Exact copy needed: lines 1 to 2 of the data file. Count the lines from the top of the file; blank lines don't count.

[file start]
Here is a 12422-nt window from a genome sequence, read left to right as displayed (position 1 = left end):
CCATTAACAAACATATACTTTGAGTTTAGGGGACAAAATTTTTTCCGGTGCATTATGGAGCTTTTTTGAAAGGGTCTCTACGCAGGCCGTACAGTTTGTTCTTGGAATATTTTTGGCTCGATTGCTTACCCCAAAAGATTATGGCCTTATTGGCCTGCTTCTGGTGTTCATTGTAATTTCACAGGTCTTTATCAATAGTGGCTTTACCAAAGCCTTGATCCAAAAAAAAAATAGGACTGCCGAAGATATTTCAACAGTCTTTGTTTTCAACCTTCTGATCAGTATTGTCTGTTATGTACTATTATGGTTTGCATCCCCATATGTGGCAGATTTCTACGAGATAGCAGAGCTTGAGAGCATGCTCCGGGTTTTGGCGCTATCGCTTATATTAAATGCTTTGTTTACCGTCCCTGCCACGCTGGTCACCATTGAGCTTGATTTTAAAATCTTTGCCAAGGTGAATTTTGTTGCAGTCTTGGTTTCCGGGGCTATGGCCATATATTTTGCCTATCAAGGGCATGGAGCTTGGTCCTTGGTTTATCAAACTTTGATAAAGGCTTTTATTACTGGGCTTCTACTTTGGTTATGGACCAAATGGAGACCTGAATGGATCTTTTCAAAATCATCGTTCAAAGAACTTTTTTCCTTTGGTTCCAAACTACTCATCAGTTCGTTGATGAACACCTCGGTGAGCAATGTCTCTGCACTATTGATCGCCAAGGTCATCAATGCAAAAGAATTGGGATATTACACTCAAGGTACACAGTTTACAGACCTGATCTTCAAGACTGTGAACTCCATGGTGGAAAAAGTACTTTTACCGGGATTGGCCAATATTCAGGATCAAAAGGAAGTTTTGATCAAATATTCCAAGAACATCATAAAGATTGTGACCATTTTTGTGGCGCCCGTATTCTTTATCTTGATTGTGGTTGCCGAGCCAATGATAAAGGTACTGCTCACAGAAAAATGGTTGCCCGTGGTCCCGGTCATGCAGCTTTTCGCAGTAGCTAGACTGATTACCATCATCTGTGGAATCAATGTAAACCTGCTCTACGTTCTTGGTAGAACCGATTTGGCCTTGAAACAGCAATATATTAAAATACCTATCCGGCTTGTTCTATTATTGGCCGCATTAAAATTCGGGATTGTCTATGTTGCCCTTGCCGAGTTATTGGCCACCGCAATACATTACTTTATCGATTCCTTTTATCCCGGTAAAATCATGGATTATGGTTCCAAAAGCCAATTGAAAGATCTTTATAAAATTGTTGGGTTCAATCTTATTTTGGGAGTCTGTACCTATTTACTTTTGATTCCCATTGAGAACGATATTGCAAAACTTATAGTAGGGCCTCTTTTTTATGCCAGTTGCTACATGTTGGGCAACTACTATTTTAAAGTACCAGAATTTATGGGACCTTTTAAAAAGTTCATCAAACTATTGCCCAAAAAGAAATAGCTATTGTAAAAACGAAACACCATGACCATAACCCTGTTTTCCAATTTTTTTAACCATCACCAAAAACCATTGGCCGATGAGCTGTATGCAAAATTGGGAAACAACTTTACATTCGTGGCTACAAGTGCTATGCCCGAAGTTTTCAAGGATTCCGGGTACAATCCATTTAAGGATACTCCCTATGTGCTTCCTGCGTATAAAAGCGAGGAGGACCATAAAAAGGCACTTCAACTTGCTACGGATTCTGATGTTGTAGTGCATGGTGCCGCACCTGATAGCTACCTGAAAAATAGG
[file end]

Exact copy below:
Here is a 12422-nt window from a genome sequence, read left to right as displayed (position 1 = left end):
CCATTAACAAACATATACTTTGAGTTTAGGGGACAAAATTTTTTCCGGTGCATTATGGAGCTTTTTTGAAAGGGTCTCTACGCAGGCCGTACAGTTTGTTCTTGGAATATTTTTGGCTCGATTGCTTACCCCAAAAGATTATGGCCTTATTGGCCTGCTTCTGGTGTTCATTGTAATTTCACAGGTCTTTATCAATAGTGGCTTTACCAAAGCCTTGATCCAAAAAAAAAATAGGACTGCCGAAGATATTTCAACAGTCTTTGTTTTCAACCTTCTGATCAGTATTGTCTGTTATGTACTATTATGGTTTGCATCCCCATATGTGGCAGATTTCTACGAGATAGCAGAGCTTGAGAGCATGCTCCGGGTTTTGGCGCTATCGCTTATATTAAATGCTTTGTTTACCGTCCCTGCCACGCTGGTCACCATTGAGCTTGATTTTAAAATCTTTGCCAAGGTGAATTTTGTTGCAGTCTTGGTTTCCGGGGCTATGGCCATATATTTTGCCTATCAAGGGCATGGAGCTTGGTCCTTGGTTTATCAAACTTTGATAAAGGCTTTTATTACTGGGCTTCTACTTTGGTTATGGACCAAATGGAGACCTGAATGGATCTTTTCAAAATCATCGTTCAAAGAACTTTTTTCCTTTGGTTCCAAACTACTCATCAGTTCGTTGATGAACACCTCGGTGAGCAATGTCTCTGCACTATTGATCGCCAAGGTCATCAATGCAAAAGAATTGGGATATTACACTCAAGGTACACAGTTTACAGACCTGATCTTCAAGACTGTGAACTCCATGGTGGAAAAAGTACTTTTACCGGGATTGGCCAATATTCAGGATCAAAAGGAAGTTTTGATCAAATATTCCAAGAACATCATAAAGATTGTGACCATTTTTGTGGCGCCCGTATTCTTTATCTTGATTGTGGTTGCCGAGCCAATGATAAAGGTACTGCTCACAGAAAAATGGTTGCCCGTGGTCCCGGTCATGCAGCTTTTCGCAGTAGCTAGACTGATTACCATCATCTGTGGAATCAATGTAAACCTGCTCTACGTTCTTGGTAGAACCGATTTGGCCTTGAAACAGCAATATATTAAAATACCTATCCGGCTTGTTCTATTATTGGCCGCATTAAAATTCGGGATTGTCTATGTTGCCCTTGCCGAGTTATTGGCCACCGCAATACATTACTTTATCGATTCCTTTTATCCCGGTAAAATCATGGATTATGGTTCCAAAAGCCAATTGAAAGATCTTTATAAAATTGTTGGGTTCAATCTTATTTTGGGAGTCTGTACCTATTTACTTTTGATTCCCATTGAGAACGATATTGCAAAACTTATAGTAGGGCCTCTTTTTTATGCCAGTTGCTACATGTTGGGCAACTACTATTTTAAAGTACCAGAATTTATGGGACCTTTTAAAAAGTTCATCAAACTATTGCCCAAAAAGAAATAGCTATTGTAAAAACGAAACACCATGACCATAACCCTGTTTTCCAATTTTTTTAACCATCACCAAAAACCATTGGCCGATGAGCTGTATGCAAAATTGGGAAACAACTTTACATTCGTGGCTACAAGTGCTATGCCCGAAGTTTTCAAGGATTCCGGGTACAATCCATTTAAGGATACTCCCTATGTGCTTCCTGCGTATAAAAGCGAGGAGGACCATAAAAAGGCACTTCAACTTGCTACGGATTCTGATGTTGTAGTGCATGGTGCCGCACCTGATAGCTACCTGAAAAATAGG